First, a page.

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Christian Thalmann

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Christian Thalmann
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  • Re: Alive Serif


    @ Christian Thalmann /ẞ retweeked. I may have overdone it though.
    To be honest, I don't see the difference from the last iteration... Currently, it's bottom-heavy; I'd move the top right part more to the right, including the joint at mid-level.
  • Re: “French” apostrophe?

    Notice that Hypatia has a longer apostrophe in the French language. I added Gentium that has no special treatment for French but has a lower apostrophe I guess to better combine with the diacritics (I found nothing in the Gentium doc about it).
    Isn't this just the fact that quotes are usually aligned with the cap height, and Gentium has a larger cap/ascender dimorphism than the other typefaces?

    I like the idea of making the French apostrophe larger, if you're going to give it more space anyway. I wonder, though — wouldn't it be better to err on the side of generous spacing anyway? Do English words suffer from «French-style» spacing?
  • Re: Granite - a more contemporary garamond ?

    This is starting to take shape nicely. In particular, the Italics have a convincing rhythm and style. I feel like the Roman has some catching up to do in that respect, but it's difficult to pin down where exactly. For instance, the «other» here, especially the «ot» part, strikes me as significantly looser than the «riz» in «characterized». As for stylistic consistency, there appear to be two different design philosophies at work in the round shapes, with some (like /b/d/o) having broken strokes almost like a Blackletter whereas others (like /n/e/s) are completely smooth. I'm wondering whether sticking to a single design philosophy here wouldn't improve the overall consistency

    Other things:
    • The Roman /y strikes me as too narrow.
    • This may just be a matter of personal taste, but the Roman /a feels a bit bottom-heavy to me. I'd recommend lowering the bowl just a bit and giving more weight to the top terminal, perhaps extend it a bit more to the left as well.
    • Is the Hairline weight deliberately made to look a bit condensed?
    • I would recommend rethinking the /Œ.
    • Your /ẞ is a valid design per se, but its tight point strikes me as too busy compared with the more matter-of-factly shapes of your other glyphs. I would recommend compressing the structures on the right side of the glyph (not the glyph as a whole) to calm it down a bit. I really like the implementation in Germany's government typeface, BundesType:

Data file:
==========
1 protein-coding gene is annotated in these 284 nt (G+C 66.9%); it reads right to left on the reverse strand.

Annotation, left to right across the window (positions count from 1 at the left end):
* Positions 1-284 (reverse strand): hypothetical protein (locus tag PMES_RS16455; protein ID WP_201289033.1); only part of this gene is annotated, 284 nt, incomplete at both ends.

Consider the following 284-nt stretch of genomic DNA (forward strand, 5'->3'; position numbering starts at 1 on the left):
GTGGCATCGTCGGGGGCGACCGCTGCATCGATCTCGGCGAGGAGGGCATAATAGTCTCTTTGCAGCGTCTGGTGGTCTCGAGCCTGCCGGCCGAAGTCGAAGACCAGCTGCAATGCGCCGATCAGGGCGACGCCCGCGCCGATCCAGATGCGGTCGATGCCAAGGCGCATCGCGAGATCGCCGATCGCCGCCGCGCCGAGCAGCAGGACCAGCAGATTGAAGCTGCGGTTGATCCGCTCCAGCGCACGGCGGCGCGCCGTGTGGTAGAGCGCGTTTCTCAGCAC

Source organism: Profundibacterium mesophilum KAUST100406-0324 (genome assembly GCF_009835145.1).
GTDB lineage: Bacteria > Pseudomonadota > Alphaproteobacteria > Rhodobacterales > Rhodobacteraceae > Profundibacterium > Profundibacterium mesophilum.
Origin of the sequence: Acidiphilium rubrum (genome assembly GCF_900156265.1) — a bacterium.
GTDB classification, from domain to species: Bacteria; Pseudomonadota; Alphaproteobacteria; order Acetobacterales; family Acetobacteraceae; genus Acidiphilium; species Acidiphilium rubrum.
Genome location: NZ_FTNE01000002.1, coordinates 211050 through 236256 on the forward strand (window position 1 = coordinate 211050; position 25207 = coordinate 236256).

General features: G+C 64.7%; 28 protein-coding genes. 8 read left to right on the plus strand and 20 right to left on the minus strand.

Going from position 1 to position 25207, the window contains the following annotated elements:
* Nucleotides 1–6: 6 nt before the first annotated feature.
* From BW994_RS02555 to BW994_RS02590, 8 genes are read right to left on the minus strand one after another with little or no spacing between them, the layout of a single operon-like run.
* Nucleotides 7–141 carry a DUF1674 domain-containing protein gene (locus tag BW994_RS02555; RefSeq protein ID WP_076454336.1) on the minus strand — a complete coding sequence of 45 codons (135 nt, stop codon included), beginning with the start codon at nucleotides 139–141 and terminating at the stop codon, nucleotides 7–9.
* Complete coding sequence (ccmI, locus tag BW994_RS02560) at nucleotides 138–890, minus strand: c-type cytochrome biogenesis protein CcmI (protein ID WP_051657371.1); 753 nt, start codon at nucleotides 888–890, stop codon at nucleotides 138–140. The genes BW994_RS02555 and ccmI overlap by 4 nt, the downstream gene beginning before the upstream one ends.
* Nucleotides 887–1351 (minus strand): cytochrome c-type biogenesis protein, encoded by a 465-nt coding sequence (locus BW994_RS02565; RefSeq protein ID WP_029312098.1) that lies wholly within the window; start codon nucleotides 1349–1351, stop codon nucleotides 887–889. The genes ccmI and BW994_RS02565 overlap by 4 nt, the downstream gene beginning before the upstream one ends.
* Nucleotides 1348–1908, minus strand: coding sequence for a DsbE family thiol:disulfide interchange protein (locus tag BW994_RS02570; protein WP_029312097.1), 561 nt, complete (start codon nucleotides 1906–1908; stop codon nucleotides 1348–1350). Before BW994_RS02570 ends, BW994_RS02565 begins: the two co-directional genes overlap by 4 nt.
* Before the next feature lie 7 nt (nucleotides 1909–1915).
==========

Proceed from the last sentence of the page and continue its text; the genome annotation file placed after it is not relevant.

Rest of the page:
Cheers!
  • Re: How do I set up various IJ digraphs in my typeface?

    To avoid the need for a Dutch locl, I just added ijacute and fij as Standard Ligatures (liga). I forgot about capitals, but I guess I should add those too. 
    So you're forcing an accented j even in non-Dutch languages? That's going to look really weird. One of countless examples would be the Hungarian word íj «bow» (as in archery).

    My favorite solution is to replace /i by /i.loclNLD and /iacute by /iacute.loclNLD in Dutch and then having standard ligatures for /iacute_j etc. This also automatically breaks the /f_i ligature.
  • Re: Freitag — toying around with a geometric display sans

    No, there is a medial ب between the ع  and ى that got ligated with the later (basically that raised part of the final ى is part of the other letter).

    Aha, that explains it! :grimace: Though I can't imagine how one would render that with a contextual alternate alone, since the ب got completely subsumed. Would it be acceptable to draw the medial ب in full and then add the rising ى...?

    Arabic usually have grows more vertically than horizontally, tries to squeeze it usually cramps things badly (but that does not prevent many designers from doing). Staked marks in Arabic are rather common in vocalised text, if you feel your design will not be commonly used for vocalised text you can keep tight line spacing for the default and users of vocalised text can use more bigger spacing (but make sure to have big enough Win metrics to avoid clipping in certain brain dead Windows applications).
    The problem is that I don't want to increase the typeface's vertical size just to accommodate the Arabic. For instance, I've seen Gentium take up a huge amount of vertical space in Word, and when I tried to reduce the line spacing below 1, it started clipping for no good reason.

    For now, my favorite solution would be to keep the Arabic as horizontal as possible and stay within the established vertical bounds. That probably means reducing the ي to a horizontal line... let's see if that works.  :smirk:

    I'll also have to avoid the stacking ligatures, then. What's the minimum set of ligatures/contextual alternates that a font must support to be considered functional? Someone on Twitter just said the 213 ligatures in Glyphs were the bare minimum; if so, I can just about forget it.

    Of course, I could make a dedicated Arabic spin-off of my font that does have a lot of vertical space. I suppose I should rather save that idea for another time, though...  baby steps.  :grimace: